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American Scenes



The Rugged Coastline
George W. Bellows, <i>The Harbor, Monhegan Coast, Maine</i>, 1913, oil on panel
zoom George W. Bellows, The Harbor, Monhegan Coast, Maine, 1913, oil on panel

 

Monhegan Island, off the coast of Maine, was a popular spot with artists in the 1800s and is still a haven for artists today. This tiny island—only a little over a mile long—has a spectacular coast, with rugged cliffs and crashing surf.

In 1911, at the invitation of his good friend and fellow artist Robert Henri, the painter George Bellows spent three weeks on Monhegan Island. Bellows fell in love with the place, describing it as “the most wonderful country ever modeled by the hand of the master architect.” He returned with his family in 1913, and during the summer and fall he worked furiously, painting over one hundred pictures, including The Harbor, Monhegan Coast, Maine.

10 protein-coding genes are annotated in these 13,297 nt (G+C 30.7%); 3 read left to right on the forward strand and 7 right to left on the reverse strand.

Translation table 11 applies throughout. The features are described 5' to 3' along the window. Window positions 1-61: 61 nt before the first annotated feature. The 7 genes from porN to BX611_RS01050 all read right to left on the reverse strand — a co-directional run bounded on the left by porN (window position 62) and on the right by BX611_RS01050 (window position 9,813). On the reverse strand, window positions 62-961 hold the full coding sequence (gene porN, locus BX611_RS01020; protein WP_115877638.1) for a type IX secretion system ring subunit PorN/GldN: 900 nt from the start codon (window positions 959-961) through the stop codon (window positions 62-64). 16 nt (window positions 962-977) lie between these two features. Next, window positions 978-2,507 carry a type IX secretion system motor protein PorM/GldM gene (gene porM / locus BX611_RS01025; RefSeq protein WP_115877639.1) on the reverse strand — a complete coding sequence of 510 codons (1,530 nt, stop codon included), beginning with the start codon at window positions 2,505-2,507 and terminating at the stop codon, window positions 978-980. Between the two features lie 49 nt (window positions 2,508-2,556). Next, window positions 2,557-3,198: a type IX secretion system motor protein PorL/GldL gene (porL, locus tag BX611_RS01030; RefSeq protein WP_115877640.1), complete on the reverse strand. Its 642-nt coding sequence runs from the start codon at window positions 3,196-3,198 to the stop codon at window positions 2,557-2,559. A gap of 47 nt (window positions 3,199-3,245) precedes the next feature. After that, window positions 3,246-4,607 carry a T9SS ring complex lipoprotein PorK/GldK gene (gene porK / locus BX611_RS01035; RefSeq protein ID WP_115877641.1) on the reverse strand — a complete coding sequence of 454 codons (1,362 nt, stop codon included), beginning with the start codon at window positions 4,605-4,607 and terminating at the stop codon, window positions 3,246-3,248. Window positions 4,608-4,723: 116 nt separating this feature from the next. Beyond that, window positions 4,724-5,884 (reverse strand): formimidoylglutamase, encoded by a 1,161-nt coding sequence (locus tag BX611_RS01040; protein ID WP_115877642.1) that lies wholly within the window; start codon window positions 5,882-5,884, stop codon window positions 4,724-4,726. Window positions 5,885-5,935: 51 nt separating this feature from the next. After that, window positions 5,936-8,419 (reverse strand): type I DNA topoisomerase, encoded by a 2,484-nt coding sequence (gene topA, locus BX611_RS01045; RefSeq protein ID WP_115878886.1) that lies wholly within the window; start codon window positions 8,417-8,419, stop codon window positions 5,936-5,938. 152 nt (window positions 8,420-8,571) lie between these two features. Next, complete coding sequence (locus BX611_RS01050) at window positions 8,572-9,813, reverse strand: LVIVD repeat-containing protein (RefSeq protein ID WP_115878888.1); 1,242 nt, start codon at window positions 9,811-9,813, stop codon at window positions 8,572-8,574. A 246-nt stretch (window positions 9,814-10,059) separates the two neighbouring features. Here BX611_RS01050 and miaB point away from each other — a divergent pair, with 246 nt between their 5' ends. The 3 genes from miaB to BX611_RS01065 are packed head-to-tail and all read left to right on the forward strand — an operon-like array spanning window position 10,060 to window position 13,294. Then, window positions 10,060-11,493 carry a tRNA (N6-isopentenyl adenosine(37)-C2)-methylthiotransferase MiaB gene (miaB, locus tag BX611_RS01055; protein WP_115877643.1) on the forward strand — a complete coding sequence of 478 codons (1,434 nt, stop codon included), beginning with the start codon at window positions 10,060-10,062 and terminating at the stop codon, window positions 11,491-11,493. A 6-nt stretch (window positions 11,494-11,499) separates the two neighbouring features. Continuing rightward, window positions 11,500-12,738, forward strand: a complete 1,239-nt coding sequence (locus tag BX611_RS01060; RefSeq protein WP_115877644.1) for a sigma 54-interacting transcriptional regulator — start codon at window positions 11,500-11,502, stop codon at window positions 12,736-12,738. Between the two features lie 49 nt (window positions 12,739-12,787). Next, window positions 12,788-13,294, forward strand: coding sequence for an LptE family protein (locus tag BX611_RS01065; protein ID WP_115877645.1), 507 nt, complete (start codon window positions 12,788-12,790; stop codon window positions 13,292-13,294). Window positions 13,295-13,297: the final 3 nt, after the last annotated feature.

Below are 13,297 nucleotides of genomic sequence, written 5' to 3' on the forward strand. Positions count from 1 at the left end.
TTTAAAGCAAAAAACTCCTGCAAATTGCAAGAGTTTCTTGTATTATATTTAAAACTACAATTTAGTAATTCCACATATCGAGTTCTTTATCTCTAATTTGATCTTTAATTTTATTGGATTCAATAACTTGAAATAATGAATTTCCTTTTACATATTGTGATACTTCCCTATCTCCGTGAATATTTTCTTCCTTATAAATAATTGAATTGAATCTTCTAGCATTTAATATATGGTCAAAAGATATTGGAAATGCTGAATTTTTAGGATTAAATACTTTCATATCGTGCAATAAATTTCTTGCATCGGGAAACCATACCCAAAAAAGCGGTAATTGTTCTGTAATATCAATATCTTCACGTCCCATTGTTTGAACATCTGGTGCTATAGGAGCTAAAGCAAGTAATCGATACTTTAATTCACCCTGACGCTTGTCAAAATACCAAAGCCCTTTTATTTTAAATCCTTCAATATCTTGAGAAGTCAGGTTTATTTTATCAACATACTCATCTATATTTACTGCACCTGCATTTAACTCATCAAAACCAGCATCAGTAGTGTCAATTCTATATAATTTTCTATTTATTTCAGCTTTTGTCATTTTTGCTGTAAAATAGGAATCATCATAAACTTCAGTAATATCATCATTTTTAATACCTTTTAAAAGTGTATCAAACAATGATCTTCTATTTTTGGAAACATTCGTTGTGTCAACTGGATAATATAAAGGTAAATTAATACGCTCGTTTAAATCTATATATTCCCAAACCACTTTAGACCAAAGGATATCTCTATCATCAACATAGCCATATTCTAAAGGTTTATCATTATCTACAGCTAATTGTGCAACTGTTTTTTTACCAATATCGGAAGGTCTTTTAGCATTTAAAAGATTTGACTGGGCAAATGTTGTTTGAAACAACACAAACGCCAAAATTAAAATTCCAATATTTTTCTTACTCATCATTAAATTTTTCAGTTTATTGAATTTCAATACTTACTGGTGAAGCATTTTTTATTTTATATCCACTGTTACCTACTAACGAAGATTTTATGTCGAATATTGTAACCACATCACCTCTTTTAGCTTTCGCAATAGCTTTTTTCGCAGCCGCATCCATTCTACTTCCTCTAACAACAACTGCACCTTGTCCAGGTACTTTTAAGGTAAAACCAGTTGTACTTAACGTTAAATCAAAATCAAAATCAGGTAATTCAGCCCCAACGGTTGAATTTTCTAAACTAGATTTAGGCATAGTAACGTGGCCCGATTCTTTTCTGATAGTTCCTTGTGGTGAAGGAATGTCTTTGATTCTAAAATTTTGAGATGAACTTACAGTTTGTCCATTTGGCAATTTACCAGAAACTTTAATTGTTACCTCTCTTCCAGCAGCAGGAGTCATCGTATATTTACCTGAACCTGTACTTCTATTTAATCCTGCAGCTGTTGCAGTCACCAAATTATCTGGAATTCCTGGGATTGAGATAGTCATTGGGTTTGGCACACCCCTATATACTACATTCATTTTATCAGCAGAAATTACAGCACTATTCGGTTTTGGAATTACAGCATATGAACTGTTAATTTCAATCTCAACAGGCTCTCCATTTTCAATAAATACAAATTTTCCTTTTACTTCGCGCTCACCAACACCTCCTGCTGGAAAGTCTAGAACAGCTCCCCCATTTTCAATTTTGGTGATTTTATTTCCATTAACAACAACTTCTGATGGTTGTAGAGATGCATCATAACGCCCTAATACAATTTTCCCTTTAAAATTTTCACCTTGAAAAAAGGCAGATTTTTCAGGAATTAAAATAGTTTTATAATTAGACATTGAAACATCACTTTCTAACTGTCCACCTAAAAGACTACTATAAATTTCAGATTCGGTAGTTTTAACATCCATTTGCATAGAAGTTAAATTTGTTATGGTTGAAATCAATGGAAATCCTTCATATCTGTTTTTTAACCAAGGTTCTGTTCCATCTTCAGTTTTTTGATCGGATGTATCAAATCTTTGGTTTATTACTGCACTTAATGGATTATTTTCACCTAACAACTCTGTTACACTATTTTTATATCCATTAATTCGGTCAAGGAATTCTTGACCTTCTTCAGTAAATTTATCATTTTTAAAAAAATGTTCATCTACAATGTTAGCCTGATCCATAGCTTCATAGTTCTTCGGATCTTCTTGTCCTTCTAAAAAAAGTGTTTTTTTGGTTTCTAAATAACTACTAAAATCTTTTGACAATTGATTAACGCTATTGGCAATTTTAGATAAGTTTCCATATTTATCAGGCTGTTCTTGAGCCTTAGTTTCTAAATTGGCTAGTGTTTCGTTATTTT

At the time Bellows stayed on Monhegan Island, the only people living there year-round were a few lobster fishermen and their families. In several of his seascapes, Bellows depicted their life and work. He knew about life by the sea. As a child, he had often visited his grandfather, who was a whaler in Montauk, off the coast of Long Island, New York.

This painting presents a world of greens and blues, of rocky cliffs, brilliant skies, and boats floating on the harbor’s gentle waves. A fisherman wearing bright yellow gear trudges toward the water, carrying his lobster traps. Even from afar, you get the feeling his work is not easy.


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1. Monhegan Island, off the coast of Maine, was a popular place for artists.
2. Up close, you can see the thick brushstrokes and layers of paint. It is easy to imagine how vigorously Bellows painted this scene.
3. Bellows was influenced by Winslow Homer, an American artist known for his seascapes. (Winslow Homer, The Conch Divers, 1885, watercolor on paper)

 

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December 2005